“What happened?” he demanded, before Tamerlane could ask the same of him.  “Who cut my cable?  And what’s been keeping you?”
Tamerlane was taken aback.  He glanced quickly at the others, then down at the severed end of the cable on the ground, then back at Nakamura, who was fuming.
“General—what do you mean?  You only just—”
“I waited for more than a minute, but no one else came through, so I started back—but the opening on the other side is different,” he said, his voice strained and angry.  “The eye there—it’s not an eye.  Just a kind of doorway.  And it drifts around.  With my cable cut, I had to chase it.  And the sounds…”  He shuddered.
Tamerlane paled.  This was not like Nakamura—not like the virtually fearless soldier that Tamerlane had sworn his allegiance to as a young boy.  Nakamura had been all but a father to him for the better part of his life, and never once in that time had he seen the man so unnerved.
“The time differential,” Ling interjected.  “Time must move faster on the other side.”
“No,” Keefe argued, shaking her head.  “We’re in the Above.  Time moves slower.  Passing into an even higher level should only make time slow down even further—not speed up, as the general experienced.”
Tamerlane scratched at his chin, considering what they were saying.  He looked at Nakamura again, and was relieved to see that the man had calmed himself somewhat.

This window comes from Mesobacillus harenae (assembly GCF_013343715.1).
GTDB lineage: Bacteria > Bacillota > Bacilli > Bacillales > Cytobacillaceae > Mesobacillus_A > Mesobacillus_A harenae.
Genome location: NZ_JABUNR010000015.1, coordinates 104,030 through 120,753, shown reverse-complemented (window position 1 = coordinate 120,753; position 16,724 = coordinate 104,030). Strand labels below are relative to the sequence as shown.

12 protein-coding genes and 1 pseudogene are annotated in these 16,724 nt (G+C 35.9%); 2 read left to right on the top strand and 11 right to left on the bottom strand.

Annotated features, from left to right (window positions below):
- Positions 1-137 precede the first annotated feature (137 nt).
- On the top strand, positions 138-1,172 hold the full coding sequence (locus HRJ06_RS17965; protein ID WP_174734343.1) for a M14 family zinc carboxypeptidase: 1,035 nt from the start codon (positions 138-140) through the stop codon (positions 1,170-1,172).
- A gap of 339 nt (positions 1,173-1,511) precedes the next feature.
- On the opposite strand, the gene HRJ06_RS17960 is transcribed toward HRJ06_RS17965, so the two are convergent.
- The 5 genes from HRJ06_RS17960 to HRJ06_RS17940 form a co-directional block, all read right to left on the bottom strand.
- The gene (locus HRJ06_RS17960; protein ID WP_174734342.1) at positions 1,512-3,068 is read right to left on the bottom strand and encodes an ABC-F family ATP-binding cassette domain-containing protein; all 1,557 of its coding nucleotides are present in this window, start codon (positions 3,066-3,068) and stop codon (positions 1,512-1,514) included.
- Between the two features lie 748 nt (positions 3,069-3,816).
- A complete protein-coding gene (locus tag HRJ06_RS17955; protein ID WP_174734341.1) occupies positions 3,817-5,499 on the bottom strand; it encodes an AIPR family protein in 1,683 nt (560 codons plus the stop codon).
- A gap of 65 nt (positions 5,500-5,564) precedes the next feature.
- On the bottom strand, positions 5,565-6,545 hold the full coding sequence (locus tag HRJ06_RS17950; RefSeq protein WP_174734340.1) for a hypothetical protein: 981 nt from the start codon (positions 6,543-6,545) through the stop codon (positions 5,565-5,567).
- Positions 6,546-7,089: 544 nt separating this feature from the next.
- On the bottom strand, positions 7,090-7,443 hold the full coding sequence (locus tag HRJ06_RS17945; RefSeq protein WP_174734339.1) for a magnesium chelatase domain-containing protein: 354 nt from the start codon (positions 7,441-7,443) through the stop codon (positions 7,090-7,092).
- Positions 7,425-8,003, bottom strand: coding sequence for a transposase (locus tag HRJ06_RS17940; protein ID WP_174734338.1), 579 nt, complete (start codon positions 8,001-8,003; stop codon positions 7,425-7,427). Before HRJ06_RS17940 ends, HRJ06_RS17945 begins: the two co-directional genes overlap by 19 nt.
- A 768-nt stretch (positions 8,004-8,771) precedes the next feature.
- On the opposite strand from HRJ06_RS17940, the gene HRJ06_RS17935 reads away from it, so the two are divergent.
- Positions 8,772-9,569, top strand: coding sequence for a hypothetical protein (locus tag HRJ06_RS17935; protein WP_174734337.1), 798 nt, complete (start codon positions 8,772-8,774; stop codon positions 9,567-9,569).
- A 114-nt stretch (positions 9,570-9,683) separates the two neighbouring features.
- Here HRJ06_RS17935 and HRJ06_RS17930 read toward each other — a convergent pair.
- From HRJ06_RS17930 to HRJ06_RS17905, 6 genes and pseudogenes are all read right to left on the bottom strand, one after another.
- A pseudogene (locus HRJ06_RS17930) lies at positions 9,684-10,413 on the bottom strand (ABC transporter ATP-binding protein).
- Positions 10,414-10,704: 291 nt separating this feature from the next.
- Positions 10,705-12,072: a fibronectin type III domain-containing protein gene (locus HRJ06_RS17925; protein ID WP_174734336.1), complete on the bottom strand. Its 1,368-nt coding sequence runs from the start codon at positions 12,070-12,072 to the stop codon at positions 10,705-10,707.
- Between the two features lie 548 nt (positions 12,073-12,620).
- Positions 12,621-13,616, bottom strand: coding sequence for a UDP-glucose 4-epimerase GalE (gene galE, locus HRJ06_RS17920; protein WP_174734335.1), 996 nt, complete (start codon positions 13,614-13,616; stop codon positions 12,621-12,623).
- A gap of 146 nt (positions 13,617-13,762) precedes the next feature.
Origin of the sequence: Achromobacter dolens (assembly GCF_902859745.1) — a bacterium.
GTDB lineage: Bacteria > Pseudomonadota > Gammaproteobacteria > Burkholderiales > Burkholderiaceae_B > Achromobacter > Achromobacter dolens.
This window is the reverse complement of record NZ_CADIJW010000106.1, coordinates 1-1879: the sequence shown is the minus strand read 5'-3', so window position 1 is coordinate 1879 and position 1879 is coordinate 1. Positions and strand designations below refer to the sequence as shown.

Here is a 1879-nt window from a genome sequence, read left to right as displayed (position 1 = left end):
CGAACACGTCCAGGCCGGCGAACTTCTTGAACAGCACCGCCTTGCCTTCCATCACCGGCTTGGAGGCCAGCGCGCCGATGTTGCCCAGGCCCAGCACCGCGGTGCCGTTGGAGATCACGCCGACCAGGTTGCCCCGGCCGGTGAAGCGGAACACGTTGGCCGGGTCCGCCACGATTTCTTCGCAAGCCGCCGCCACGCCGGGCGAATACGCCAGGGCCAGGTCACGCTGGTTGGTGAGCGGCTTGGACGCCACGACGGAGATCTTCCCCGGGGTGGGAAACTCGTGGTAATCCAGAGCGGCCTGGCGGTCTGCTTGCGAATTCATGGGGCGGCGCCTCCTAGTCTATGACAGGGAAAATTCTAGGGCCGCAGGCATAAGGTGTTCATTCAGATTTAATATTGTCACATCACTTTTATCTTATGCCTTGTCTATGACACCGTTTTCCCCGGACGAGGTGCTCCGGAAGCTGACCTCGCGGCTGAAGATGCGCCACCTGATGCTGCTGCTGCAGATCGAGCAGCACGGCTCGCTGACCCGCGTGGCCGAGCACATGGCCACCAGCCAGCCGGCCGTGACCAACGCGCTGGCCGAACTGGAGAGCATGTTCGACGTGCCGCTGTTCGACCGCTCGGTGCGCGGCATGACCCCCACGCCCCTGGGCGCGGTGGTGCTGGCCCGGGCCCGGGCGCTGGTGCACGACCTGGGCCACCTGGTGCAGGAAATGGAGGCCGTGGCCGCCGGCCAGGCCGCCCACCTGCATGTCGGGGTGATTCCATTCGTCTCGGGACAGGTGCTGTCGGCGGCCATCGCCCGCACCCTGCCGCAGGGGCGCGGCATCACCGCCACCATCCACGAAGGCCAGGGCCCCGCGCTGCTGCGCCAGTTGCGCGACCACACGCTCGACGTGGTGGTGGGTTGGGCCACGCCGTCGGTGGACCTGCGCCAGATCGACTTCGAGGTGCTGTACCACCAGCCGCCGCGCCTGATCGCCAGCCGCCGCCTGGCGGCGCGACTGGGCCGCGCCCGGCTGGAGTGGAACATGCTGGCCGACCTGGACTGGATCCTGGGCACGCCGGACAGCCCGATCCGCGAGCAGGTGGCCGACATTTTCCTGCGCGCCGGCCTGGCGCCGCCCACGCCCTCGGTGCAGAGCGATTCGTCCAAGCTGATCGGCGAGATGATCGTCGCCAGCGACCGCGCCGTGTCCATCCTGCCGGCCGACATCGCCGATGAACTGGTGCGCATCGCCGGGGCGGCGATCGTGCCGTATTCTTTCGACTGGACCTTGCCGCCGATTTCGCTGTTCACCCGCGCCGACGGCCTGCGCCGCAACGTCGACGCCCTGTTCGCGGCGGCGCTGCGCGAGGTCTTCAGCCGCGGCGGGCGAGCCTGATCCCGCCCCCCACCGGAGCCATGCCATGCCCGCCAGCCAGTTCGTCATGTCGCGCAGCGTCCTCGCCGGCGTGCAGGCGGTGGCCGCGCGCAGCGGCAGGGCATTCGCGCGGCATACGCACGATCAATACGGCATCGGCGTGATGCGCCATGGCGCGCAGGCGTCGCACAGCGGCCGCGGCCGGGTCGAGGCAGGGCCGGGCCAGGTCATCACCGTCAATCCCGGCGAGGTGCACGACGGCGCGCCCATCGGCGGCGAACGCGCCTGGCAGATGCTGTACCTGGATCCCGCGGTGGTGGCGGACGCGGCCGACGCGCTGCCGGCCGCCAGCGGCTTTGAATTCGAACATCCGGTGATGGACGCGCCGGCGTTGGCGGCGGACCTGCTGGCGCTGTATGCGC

“I take it there was no sign of the Emperor and his party,” Inquisitor Stanishur stated as he and his two assistants moved up alongside the others.
“No,” Nakamura answered, “but I didn’t have the tracker with me.”
“Then what do we do now, sir?” Keefe asked.
Nakamura breathed deeply of the strange not-air through which they all moved, then nodded toward the eye.  “We go through,” he said.  “Together.  All at once.”
The three Inquisitors made holy signs with their hands.
“What about your wire, General?” Tamerlane asked, nodding toward the few inches of severed end dangling from Nakamura’s belt.
“Since I assume no one here cut it,” Nakamura replied, “I’m guessing the eye did it.  I’d guess that’s what happened with the Emperor’s wires, too.”
“We should detach them,” Tamerlane suggested.  “Leave them on this side.”
No one objected audibly, but the looks exchanged by more than one of the others clearly displayed their feelings about such an idea.
“No, no,” Nakamura said quickly, seeing the discontent brewing within his team.  “The colonel is quite right.  We would lose them anyway.  Better to leave them here, anchored somehow, so that we will have them when we return.” 
As the others somewhat reluctantly began to disconnect their wires and passed the ends to Tamerlane, who was using a tie cable to bind them together neatly, Nakamura stopped Torval from detaching his from his belt.  “You remain here with the wires,” he said to the lieutenant.  “We’re going to need you to maintain the connection and show us the way back out.”
If there were objections to that plan, no one voiced them.  Thus, moments later, the entire group—minus Torval—was gathered tightly together, directly in front of the black tear in reality.
“Hold hands,” the general ordered.  “Everyone.”
Each member of the group awkwardly reached out and clasped the hand of the person on either side.  Once that was accomplished, Nakamura gave the order and they all walked into the darkness.
Disorientation; disconnect.  A sense of falling.  Equilibrium gone.  Stumbling into one other.  The world turned upside down.
Through.  Out the other side.
Tamerlane felt the person to his right—Keefe—going down to her knees, wobbly, and pulled her back up.  The human chain never broke.